It would be so much easier to make smart voting decisions if we could just get a simple rundown of what each policy means, how much it would cost taxpayers, and how that money would help Missouri.
A tax topic of much contention right now is Missouri tax credits. Tax credits aren’t just controversial; they’re highly complex. Tax credits can benefit individuals or businesses, and they’re offered both by the federal government and the state of Missouri.
Each tax credit the state offers to individuals or businesses means less direct tax revenue for the state. Usually, tax credits are offered as a longer-term investment in things like attracting (and keeping) businesses in the state.
In the months ahead, we’ll be talking a lot on the Missouri Parent Blog about tax credits. Today we’re here to lay the foundation for those conversations by answer the question, “what exactly is as tax credit?”
Wikipedia calls a tax credit “a sum deducted from the total amount a taxpayer owes to the state,” and The Internal Revenue Service (IRS) defines a tax credit as “a dollar-for-dollar reduction in the tax. Can be deducted directly from taxes owed.”
Tax credits are easily confused with tax deductions, but they aren’t the same thing. According to the IRS, a tax deduction is “an amount (often a personal or business expense) that reduces income subject to tax.” (source)
While tax credits are taken dollar-for-dollar from the total taxes owed by an individual or business, tax deductions are a less direct way to reduce tax responsibility.
What do you mean, “dollar-for-dollar”?
A tax credit is an amount of money that’s subtracted from the total taxes due to the state. If a business owes $10,000 in taxes and receives a $1,000 tax credit, the equation looks like this:
$10,000 due - $1,000 tax credit = $9,000 due
Think of a tax credit as a coupon for a certain number of dollars off a total grocery bill (for example, $25 off your grocery bill). That credit/coupon is applied to your total bill upon checkout. No matter how much you spend, you still save $25. If you spend less than $25, however, you don’t get a refund – you simply walk away with a zero balance.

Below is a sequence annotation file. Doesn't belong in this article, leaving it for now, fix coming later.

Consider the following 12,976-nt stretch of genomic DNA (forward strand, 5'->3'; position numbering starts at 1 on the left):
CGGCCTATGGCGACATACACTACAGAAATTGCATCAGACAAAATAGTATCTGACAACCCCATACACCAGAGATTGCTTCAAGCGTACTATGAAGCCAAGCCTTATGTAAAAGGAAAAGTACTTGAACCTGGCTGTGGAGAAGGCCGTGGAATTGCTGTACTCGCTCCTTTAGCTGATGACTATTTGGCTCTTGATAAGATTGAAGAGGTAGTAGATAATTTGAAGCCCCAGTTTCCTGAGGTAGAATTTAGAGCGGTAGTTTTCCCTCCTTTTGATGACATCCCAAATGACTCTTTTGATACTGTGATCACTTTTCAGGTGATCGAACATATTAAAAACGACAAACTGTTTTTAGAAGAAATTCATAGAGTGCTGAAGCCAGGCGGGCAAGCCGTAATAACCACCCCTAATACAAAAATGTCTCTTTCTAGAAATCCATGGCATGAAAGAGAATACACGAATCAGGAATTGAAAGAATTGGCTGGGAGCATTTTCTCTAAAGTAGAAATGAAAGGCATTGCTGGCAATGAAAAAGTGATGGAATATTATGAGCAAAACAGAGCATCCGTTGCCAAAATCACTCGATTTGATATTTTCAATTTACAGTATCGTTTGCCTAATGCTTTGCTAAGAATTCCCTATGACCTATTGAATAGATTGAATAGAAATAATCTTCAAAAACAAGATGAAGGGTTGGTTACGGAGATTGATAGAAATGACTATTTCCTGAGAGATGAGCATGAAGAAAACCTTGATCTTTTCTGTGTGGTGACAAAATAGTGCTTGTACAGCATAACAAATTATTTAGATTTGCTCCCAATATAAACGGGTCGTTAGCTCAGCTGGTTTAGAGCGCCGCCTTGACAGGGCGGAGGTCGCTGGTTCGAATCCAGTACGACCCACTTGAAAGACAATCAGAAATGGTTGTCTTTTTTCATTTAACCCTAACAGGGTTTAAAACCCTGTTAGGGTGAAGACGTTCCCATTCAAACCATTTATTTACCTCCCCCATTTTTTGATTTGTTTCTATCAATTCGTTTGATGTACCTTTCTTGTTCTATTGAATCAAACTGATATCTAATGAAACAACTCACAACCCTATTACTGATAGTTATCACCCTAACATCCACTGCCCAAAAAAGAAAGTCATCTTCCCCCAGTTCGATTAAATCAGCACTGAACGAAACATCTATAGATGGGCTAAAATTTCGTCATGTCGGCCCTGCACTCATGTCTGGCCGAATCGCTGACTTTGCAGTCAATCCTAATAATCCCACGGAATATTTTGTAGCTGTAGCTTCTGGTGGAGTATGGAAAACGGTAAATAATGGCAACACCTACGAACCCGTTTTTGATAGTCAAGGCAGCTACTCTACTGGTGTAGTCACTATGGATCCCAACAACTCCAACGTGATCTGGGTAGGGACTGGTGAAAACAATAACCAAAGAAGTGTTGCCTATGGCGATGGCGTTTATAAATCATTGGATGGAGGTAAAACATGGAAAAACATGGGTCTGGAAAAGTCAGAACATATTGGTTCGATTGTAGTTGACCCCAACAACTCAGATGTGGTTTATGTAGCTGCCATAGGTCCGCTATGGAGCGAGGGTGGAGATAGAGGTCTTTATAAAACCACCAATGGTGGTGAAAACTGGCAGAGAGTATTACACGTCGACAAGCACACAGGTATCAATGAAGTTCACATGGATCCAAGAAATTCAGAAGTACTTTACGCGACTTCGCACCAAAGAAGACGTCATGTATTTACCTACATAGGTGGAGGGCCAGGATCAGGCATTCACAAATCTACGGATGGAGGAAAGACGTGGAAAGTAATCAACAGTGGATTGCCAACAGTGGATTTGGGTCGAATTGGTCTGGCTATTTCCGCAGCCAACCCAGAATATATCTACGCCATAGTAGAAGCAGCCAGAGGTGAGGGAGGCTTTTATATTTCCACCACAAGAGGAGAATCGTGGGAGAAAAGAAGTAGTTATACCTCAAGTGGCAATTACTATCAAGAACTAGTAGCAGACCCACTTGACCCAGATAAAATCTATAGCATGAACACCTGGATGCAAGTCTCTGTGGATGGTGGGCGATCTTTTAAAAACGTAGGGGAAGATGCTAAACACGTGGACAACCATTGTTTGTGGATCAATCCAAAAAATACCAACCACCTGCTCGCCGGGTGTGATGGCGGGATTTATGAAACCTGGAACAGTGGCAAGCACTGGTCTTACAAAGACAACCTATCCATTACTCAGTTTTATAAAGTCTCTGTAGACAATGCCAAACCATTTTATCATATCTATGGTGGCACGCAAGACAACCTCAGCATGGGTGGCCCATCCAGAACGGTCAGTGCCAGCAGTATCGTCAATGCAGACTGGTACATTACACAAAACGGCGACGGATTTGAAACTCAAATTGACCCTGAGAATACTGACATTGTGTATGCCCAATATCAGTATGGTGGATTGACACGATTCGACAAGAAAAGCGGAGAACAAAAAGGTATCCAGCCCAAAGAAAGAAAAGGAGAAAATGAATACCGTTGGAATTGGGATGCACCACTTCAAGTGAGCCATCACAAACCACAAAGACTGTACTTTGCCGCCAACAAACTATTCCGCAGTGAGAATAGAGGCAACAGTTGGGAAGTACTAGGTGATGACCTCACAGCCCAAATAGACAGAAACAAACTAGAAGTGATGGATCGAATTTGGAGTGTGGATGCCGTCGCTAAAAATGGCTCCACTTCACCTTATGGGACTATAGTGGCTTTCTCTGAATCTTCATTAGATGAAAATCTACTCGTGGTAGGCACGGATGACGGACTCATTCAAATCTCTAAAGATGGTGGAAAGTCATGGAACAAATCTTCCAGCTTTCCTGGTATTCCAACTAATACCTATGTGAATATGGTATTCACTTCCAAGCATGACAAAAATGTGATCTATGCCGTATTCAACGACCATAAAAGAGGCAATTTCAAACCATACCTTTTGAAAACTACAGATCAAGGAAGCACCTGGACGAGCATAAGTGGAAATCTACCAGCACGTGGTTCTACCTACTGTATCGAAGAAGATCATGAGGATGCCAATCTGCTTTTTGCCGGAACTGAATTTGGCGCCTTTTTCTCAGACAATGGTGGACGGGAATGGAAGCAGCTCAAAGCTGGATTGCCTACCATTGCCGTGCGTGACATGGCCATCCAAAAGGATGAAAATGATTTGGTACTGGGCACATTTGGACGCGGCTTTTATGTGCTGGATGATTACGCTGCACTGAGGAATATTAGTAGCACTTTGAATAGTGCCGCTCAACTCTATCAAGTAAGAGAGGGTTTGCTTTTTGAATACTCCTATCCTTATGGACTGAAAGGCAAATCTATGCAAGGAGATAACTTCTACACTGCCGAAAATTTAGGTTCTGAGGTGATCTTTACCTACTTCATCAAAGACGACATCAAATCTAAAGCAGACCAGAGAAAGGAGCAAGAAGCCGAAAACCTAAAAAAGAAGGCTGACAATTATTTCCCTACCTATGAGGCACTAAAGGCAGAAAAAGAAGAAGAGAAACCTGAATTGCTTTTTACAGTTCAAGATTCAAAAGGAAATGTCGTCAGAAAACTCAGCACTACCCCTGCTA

This example is simplified and shouldn’t be taken literally. The point that it illustrates, though, is that tax credits are a dollar-for-dollar discount on taxes due.
Tax Credits & Tax Deduction Both Equal Tax Savings
Deductions and credits can both reduce the overall taxes owed by an individual or a business, but deductions reduce the taxes owed in a way that’s relative to both the taxpayer’s gross income and their tax bracket.
The TurboTax Blog sums it up nicely:
“A tax deduction is something that reduces how much taxable income you claim. A tax credit is something that directly reduces how much tax you owe.” (Source)
Here are two detailed examples of how a $1,000 tax credit and a $1,000 tax deduction would impact taxes owed:
Example 1 – Tax Credit: Let’s look back at the above example. Imagine that you received a $1,000 tax credit for your business. This tax credit will be applied dollar-for-dollar to the state taxes you owe on April 15th.
If your total amount of taxes due to the state total $10,000, you’ll subtract $1,000 from that. Your actual taxes owed are reduced to $9,000.
$1,000 Tax Credit = $1,000 in Tax Savings
Example 2 – Tax Deduction: Now, imagine that your family is in the 25% tax bracket, earning $50,000 per year. You receive a tax deduction for $1,000. Your tax bracket (25%) is multiplied by the value of the deduction ($1,000) to find your actual tax savings of $250.
$1,000 Tax Deduction x 25% Tax Bracket = $250 in Tax Savings
Tax credits are dollar-for-dollar reductions in the total amount of taxes an individual or business owes to the state. The value of a tax credit can be taken at face value; a $1,000 tax credit means that the total taxes due are reduced by $1,000. Tax credits are offered to individuals and to businesses at both the state level and the federal level (i.e. on Missouri state and federal taxes).
The Missouri Parent Blog will explore tax credits in more detail in the weeks and months to come. Please bookmark the Missouri Parent Blog or follows us on Facebook and Twitter to stay up-to-date on policy and funding issues affecting Missouri public schools, and for insights on helping your child succeed in school.